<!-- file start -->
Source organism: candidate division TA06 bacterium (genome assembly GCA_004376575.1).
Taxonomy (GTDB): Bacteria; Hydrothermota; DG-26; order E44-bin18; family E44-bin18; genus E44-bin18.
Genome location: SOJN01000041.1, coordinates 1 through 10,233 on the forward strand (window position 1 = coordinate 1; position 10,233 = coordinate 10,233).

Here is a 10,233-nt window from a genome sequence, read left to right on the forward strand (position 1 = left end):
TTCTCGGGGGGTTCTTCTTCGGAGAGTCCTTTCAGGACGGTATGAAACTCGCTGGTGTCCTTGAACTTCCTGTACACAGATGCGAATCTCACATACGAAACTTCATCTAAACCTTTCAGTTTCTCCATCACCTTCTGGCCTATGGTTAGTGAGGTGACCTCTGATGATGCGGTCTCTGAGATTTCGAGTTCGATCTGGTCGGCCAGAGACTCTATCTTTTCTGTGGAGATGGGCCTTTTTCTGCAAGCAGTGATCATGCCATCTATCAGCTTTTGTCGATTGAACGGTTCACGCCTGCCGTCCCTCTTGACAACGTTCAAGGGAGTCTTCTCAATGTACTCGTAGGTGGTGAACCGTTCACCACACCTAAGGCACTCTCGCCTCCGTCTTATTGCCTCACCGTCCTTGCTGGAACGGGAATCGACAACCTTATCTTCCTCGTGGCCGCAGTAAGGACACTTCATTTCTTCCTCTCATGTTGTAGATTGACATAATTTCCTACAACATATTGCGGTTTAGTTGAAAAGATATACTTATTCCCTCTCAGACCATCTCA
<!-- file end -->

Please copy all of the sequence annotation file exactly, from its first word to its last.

Source organism: candidate division TA06 bacterium (genome assembly GCA_004376575.1).
Taxonomy (GTDB): Bacteria; Hydrothermota; DG-26; order E44-bin18; family E44-bin18; genus E44-bin18.
Genome location: SOJN01000041.1, coordinates 1 through 10,233 on the forward strand (window position 1 = coordinate 1; position 10,233 = coordinate 10,233).

Here is a 10,233-nt window from a genome sequence, read left to right on the forward strand (position 1 = left end):
TTCTCGGGGGGTTCTTCTTCGGAGAGTCCTTTCAGGACGGTATGAAACTCGCTGGTGTCCTTGAACTTCCTGTACACAGATGCGAATCTCACATACGAAACTTCATCTAAACCTTTCAGTTTCTCCATCACCTTCTGGCCTATGGTTAGTGAGGTGACCTCTGATGATGCGGTCTCTGAGATTTCGAGTTCGATCTGGTCGGCCAGAGACTCTATCTTTTCTGTGGAGATGGGCCTTTTTCTGCAAGCAGTGATCATGCCATCTATCAGCTTTTGTCGATTGAACGGTTCACGCCTGCCGTCCCTCTTGACAACGTTCAAGGGAGTCTTCTCAATGTACTCGTAGGTGGTGAACCGTTCACCACACCTAAGGCACTCTCGCCTCCGTCTTATTGCCTCACCGTCCTTGCTGGAACGGGAATCGACAACCTTATCTTCCTCGTGGCCGCAGTAAGGACACTTCATTTCTTCCTCTCATGTTGTAGATTGACATAATTTCCTACAACATATTGCGGTTTAGTTGAAAAGATATACTTATTCCCTCTCAGACCATCTCA